19 Signs It’s Time to Move Out of Your Parent’s House

How do you know when it’s time to move away from home? Here’s 19 signs it’s time to move out of your parent’s house.

Growing up, it seems like the best place in the world is our parent’s home.

However, around the age of 18 to 20, something starts to click and no longer is going home after school or work our top priority.

Instead, you may feel hesitant to go back home or start to feel like having your own living space would be 10x better.

If you share any of these 19 thoughts or feelings down below, it may be a real sign that it’s time to move out of your parent’s house.

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1. You start fighting more with your parents

As much as you love you parents, you’re a grown-up now and your thoughts and actions are more mature than they were when you were in high school or middle school.

With that being said, how you think and how you act can come under attack by your parents. Alternatively, you may think how your parents think or act is crazy and start getting fed up with them.

When generational differences, or differences in general, start becoming more evident at home and you find yourself fighting with your parents over petty things, then it may be time to move out of your parent’s house.

2. You start to feel like you don’t own anything

Being an adult living at home can be quite challenging in the ownership department.

For your entire life your parents have shared everything with you, so now as an adult, your parents may still feel ownership over your belongings even if they are rightfully yours.

Or you may have siblings who don’t understand the concept of personal belongings, so you constantly feel like your belongs, like your TV, food, and even car, are being taken away by them. If that’s the case, I’d start making arrangements to move out ASAP.

3. You have a decent-sized emergency fund or savings

If you have been money savvy since your teen years, or you got great job after high school or college, you may have accumulated enough money to put towards a security deposit on an apartment and even pay the first few months of rent.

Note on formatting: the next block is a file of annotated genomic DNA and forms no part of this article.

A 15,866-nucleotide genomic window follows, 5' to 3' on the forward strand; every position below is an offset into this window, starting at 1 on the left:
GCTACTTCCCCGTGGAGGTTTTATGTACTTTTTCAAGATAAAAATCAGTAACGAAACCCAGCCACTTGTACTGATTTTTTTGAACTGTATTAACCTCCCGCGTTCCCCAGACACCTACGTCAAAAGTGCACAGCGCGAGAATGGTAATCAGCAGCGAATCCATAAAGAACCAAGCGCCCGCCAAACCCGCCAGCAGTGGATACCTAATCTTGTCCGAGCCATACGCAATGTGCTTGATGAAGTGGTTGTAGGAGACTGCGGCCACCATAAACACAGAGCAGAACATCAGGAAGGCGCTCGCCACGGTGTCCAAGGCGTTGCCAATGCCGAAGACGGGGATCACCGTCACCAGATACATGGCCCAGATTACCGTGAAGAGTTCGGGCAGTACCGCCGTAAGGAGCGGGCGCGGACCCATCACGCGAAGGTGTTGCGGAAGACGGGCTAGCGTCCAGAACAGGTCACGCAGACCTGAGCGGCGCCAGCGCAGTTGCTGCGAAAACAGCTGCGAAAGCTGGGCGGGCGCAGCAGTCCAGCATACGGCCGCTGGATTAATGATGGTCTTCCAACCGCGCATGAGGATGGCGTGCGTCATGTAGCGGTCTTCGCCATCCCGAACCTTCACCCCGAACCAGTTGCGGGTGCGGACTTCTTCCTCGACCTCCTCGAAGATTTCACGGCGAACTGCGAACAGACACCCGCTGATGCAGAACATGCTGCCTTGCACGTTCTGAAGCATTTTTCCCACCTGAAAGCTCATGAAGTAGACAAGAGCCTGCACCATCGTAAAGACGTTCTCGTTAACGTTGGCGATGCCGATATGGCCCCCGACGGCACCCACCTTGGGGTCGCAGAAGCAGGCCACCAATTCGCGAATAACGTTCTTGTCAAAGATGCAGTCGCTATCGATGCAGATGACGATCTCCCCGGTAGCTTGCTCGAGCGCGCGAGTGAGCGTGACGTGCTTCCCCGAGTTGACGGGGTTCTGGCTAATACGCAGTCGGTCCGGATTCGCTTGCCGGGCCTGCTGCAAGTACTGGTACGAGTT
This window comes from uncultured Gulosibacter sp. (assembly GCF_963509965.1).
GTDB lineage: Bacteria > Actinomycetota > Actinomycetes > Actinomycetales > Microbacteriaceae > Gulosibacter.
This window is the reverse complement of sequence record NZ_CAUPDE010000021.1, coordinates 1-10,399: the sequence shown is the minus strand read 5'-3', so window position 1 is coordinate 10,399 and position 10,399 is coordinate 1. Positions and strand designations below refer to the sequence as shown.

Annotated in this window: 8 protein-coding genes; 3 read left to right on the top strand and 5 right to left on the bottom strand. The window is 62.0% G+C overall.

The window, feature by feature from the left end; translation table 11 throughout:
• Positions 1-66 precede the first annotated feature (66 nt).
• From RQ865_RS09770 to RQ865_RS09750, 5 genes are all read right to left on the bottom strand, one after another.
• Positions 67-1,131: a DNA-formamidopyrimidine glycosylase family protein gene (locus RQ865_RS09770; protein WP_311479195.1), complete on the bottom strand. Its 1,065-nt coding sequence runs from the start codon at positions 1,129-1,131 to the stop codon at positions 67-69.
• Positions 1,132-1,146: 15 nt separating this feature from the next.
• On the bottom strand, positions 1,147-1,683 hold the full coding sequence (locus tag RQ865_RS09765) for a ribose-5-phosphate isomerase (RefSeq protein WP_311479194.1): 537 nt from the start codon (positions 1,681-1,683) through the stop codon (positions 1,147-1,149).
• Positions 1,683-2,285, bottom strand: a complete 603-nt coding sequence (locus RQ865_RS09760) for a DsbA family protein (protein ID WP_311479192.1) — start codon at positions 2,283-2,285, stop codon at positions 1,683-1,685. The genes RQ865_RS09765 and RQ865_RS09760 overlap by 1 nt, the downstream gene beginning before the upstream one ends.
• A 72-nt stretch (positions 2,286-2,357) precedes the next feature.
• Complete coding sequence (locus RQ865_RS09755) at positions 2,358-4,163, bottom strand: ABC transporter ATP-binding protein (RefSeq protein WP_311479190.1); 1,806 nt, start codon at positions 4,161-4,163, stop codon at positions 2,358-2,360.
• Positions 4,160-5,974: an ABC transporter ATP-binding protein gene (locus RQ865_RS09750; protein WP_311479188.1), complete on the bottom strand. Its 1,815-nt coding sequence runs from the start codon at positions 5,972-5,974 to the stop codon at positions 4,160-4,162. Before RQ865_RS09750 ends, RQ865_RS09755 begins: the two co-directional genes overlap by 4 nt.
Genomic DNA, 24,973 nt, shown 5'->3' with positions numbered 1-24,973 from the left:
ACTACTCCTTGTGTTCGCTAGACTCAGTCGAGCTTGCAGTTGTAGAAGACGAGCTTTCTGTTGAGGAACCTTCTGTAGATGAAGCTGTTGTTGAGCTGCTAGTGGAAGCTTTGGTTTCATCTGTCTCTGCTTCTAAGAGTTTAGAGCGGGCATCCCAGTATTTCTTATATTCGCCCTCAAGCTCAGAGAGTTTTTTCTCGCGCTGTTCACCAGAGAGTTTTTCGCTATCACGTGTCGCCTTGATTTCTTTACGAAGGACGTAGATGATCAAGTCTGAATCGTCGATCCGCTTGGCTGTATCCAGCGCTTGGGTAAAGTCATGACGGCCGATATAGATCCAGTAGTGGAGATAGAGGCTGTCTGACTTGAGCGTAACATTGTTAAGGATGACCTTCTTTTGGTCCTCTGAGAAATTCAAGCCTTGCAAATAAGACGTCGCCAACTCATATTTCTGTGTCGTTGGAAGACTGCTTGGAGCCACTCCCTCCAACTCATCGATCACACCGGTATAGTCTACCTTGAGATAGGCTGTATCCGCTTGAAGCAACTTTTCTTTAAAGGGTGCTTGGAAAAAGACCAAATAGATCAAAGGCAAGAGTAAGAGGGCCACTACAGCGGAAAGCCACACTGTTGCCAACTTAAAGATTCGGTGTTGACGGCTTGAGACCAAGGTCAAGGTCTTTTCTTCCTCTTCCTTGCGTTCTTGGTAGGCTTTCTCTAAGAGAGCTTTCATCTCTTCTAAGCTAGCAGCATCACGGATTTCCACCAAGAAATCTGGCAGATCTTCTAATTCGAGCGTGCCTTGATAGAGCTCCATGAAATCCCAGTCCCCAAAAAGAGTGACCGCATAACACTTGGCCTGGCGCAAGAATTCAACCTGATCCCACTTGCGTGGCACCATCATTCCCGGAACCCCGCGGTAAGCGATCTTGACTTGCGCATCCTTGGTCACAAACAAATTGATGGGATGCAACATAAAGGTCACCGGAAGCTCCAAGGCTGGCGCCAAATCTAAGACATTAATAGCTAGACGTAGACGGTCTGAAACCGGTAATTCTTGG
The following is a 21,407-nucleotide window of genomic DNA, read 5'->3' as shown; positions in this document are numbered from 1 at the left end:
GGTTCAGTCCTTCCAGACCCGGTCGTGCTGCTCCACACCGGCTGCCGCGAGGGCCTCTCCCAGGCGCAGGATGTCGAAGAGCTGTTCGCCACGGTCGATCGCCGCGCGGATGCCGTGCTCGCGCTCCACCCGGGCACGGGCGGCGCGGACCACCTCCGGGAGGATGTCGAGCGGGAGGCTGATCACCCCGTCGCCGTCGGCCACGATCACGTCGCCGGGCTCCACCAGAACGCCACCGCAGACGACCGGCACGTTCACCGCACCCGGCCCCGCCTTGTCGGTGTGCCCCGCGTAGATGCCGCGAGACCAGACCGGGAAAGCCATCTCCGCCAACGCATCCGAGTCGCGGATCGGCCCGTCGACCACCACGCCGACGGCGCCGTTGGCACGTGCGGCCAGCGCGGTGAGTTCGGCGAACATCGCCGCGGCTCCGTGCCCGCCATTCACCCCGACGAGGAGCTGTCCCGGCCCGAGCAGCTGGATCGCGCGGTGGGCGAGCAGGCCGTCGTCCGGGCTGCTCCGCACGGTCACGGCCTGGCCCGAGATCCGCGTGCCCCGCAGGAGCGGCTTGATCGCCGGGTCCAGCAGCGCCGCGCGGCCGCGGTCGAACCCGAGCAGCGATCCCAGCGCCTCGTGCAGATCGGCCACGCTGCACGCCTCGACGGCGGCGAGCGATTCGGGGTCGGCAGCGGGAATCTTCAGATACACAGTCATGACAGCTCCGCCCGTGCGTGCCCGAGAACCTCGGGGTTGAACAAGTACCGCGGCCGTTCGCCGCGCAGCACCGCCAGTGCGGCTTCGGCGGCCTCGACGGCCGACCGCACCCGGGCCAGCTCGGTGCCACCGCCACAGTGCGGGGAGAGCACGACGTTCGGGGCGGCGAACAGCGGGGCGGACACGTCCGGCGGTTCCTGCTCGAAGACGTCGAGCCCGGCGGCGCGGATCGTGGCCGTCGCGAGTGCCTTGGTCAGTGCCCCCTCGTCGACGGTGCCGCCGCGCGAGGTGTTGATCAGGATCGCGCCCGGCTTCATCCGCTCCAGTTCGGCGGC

If that’s the case, what are you waiting for? I’d start filling out apartment applications ASAP!

And, if you’re already paying bills, like your phone and/or car insurance, and have been paying those bills on-time and still have room in your budget for an apartment, moving out can be a great way to add more financial independence in your life and can even help you build credit.

4. Your schedule is crazy and you feel guilty coming home at weird hours

During your college or early adult years you tend to find yourself out past your parent’s bedtime.

With that being said, it can be pretty awkward stumbling through your parent’s door at 4 AM half drunk with your makeup in shambles after a night of drinking and partying.

Or maybe you have a job or college classes at weird hours and feel bad about coming home in the middle of dinner after class or at 12 AM after a long closing shift.

If that’s the case, then getting your own place would allow you to come and go as often as you please without bothering your parents and their steady 9-5 routine.

5. You feel like your parents intrude on your friendships

One of the best parts (and worst parts) about being an adult is that you get to decide who you’re friends with.

But if you still live at home, it may be harder to maintain those adult friendships if you can’t invite them to hang out at your place.

I mean yes, it’s totally fine to say, “hey, do you want to hang out at my parent’s house tonight?”

But do you really want to?

Especially if they’re friends from college or work and not friends you’ve known since high school.

I personally did not have any friends over when I lived with my parents in college. I only invited over my boyfriend to my parent’s house for dinner.

And it wasn’t because I was embarrassed to invite my friends over to my parent’s house, it was more of a commute problem since I lived about 30-minutes from my college.

A young woman surrounded by moving boxes on her phone.

6. You want a pet, but your parents don’t agree with it

Have you always dreamed of having your own pet, but you parent’s either 1) hate pets or 2) already have enough of a zoo already in their household?

If you have the desire and the financial means to raise a fur baby (or scaly friend), but are prevented by your parents, it may be a sign that it’s time to move out of your parents house.

Personally, my parents did not like my dogs. Particularly my dad.

He didn’t hate them, but he also didn’t seem to find them too cute either. And that brought a lot of tension when I lived at my parent’s house.

So once I moved out, I felt a huge weight lifted off my shoulders and my dogs seemed happier too.

7. You start feeling cramped

If you start to feel like the four corners of your room can’t fit all of your things, it may be time to get a space of your own.